REZ is for me one of the greatest games I have ever played. What makes him unique for me is that it’s hard to explain how you feel when you play it. The words sound hollow: « It’s a TPS where you fire enemies straight out of a cyberspace matrix à la Gibson ». If you see videos, they give the impression of watching an old dated game. Clearly, what makes this game unique is the clever mix of interactivity, music and visuals. And it is only by playing it that the whole thing makes sense. Each element taken separately clearly does not pay tribute to the whole.
Passionate about DJing, game design and addicting VR, I naturally wanted to look into the subject. For me, there are 3 essential elements to make a musical RV game:
– the flow
– the rise
– the VR special: kinesthesia
The flow theory is immensely documented, I prefer to refer to these articles if you need an introduction (take this as a starting point: https://www.gamasutra.com/view/feature/166972/cognitive_flow_the_psychology_of_. php). This notion of flow is essential for music games. The goal is to maximize sensory immersion and to move towards a full awareness of the present moment. If the player is totally focused because the game requires it, he will then live his experience at 100% without feeling forced to.
The rise in intensity
The music follows a rhythm. Not only at the level of a bar, but on the structure of the track. There are powerful phases, calm phases, rise in intensity. Much of the art of DJing is about manipulating the audience to create a veritable explosion of joy.
I remember one of the most memorable DJ sets I’ve ever seen. It was Amon Tobin in Paris at the Rex Club in 2002. In general, all the other DJs arrived at the turntables at 1 o’ clock. By the time the audience got warmed up, they were usually dropping the big drum & bass around 2 o’ clock. Amon Tobin was then one of the biggest DJs of the D&Bass scene. He arrived at the turntables, late, 1:30. He started his DJ set with a surprisingly atmospheric and calm D&B. One hour goes by, always calm, the heads in the audience nod, wondering a little bit where it was going and especially when it was going to take off. Where usually the party is in full swing, he starts to play more energetic tracks, but every time a track starts to come up, he cuts it off, putting the start of another track, a calm one. The audience was going crazy. I’ve never seen that before. People were getting tense, whistling when he was cutting tracks. 30 minutes goes by again, 3:00 in the morning, still nothing. But the tension was rising. Suddenly, at 3:30, Amon Tobin launches a track with a huge rise, the audience is at the edge of its patience. But this time, he chained, tracks upon tracks, with huge beats that sets fire to an overpowered dancefloor. I’ve never seen a DJ set creating such an explosion in my whole life.
What we need to understand from this experience is that the way the song evolves is crucial to providing an experience that takes the player along. It is not enough to take a track and launch it into the system with a little beat detection. You have to craft a real visual, auditory and sensory experience that follows a path and brings the player along.
The procedural approach can give at best an initial basis of work but cannot give a functional experience, it is only able to counterpoint the musical analysis. It deprives it of all the finesse that creation can bring: to furnish a moment of calm with stunning visuals, to pass in a psychedelic mode to black because a part of the track is darker.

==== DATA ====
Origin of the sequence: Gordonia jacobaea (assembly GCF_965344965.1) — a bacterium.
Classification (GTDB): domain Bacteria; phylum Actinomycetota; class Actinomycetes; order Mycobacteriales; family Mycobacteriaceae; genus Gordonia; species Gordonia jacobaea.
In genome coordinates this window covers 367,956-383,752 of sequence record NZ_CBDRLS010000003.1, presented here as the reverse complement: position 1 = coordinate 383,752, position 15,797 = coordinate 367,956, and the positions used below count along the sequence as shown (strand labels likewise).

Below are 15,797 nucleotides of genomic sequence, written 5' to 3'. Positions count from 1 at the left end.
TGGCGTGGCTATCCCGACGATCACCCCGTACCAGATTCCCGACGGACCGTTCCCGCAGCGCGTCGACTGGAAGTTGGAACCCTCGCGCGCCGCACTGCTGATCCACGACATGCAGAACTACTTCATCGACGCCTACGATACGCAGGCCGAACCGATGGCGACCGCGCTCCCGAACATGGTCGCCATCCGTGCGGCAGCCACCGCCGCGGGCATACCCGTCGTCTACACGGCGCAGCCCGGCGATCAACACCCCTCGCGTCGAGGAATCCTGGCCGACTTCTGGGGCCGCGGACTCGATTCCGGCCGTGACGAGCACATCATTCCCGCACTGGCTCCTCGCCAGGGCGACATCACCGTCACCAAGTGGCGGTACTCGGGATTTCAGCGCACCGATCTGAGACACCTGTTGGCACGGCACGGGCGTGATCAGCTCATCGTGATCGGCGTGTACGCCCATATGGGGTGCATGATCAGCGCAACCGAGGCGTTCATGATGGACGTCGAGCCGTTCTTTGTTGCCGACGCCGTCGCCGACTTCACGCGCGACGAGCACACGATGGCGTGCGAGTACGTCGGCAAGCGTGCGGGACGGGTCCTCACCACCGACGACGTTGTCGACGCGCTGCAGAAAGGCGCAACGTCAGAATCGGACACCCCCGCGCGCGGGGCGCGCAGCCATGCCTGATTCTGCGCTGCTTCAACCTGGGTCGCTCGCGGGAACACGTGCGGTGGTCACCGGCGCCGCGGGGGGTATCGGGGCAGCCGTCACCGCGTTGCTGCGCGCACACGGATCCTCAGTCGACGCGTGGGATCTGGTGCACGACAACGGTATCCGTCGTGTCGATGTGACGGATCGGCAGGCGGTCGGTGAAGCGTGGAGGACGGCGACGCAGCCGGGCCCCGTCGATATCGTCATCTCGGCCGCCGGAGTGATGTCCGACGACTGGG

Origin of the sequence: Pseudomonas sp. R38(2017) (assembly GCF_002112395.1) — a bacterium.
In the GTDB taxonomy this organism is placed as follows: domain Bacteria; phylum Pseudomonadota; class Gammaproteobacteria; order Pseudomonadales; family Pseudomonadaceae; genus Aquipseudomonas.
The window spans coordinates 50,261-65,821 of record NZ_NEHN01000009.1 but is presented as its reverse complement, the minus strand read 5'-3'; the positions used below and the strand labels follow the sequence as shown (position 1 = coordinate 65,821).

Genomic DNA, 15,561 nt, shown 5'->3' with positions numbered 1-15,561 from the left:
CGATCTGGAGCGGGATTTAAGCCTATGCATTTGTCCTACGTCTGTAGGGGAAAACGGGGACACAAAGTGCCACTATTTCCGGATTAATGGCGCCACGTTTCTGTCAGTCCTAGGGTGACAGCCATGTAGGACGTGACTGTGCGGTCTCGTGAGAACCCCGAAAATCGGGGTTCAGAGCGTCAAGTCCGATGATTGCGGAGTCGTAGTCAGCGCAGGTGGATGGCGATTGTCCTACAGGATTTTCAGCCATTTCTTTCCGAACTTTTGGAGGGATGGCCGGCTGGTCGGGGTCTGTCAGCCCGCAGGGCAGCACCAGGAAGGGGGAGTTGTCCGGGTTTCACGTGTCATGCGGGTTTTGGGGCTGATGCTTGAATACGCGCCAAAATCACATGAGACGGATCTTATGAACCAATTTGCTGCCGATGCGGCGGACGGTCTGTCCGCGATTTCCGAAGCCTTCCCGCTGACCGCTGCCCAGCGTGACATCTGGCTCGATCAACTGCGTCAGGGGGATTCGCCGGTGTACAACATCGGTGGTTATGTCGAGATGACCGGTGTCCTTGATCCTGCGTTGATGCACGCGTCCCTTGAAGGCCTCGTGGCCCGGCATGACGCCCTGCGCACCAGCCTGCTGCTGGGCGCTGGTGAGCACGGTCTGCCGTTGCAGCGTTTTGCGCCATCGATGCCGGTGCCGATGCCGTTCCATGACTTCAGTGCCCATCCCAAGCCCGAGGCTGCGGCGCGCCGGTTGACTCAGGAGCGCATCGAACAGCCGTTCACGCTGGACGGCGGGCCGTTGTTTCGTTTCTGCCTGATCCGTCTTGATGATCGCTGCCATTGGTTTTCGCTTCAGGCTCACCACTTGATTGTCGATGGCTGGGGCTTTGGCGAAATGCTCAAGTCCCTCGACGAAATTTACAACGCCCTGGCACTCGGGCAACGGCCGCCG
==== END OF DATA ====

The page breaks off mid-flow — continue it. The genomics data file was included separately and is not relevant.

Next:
The musical experience must be composed with visuals and interactivity in mind to be great. For me, it’s like hoping that by asking a drummer, a guitarist and a singer to blindly compose each on their own, you can hope to assemble their work and have a song worthy of interest.
It is really necessary to work on the harmony between movement and music, and the intensity of the movements must be in accordance with the different moments of the tracks. To do this, I think it is essential to work with dancers and/or choreographers.
As far as movements are concerned, we need different systems:
– Movement patterns: the brain likes patterns (if you are not convinced, read this: https://www.amazon.com/Theory-Game-Design-Raph-Koster/dp/1449363210). To learn a song, you must be able to do progress by learning the patterns of the track. The advantage of movement is that synchronized movements, symmetrical movements or alternating movements can occur over time. This allows you to have a palette for creating quite rich sequences. If the flow of required movements are graceful, you can create real choreographies.
– Fluid movements: in order to develop a kinetic grace, one should not limit oneself to movements up/down/left/right/left/right. It is necessary to be able to make more fluid movements (S-shaped, infinite shaped…) to make ample and graceful movements. It is important that the system should not be too binary, but should allow you to feel and absorb the music.
– Free moments for improvisation: the game must let people move their bodies in addition to music. The game should not require you to rigidly follow positions. Also, some chaotic moments can create a little frenzy: imagine a moment with a boss where you have to smash your arms like a death metal percussionist at 150BPM.
These are for the few guidelines. I tried to make a quick prototype to test some of these ideas that you can see in a video here. It seems to me that VR clearly makes it possible to pass a milestone in terms of musical experimentation. It can be noted that Rez has developed an experience around this incredible experience potential, the REZ Synesthesia Suite.
I must admit that one day I would love to push the idea of a VR musical game concept. You never know, if a publisher hears me, I can prepare a beautiful prototype! 🙂
For you, which musical games are most important to you? Thumber, DJ Hero, Guitar Hero, Audioshield?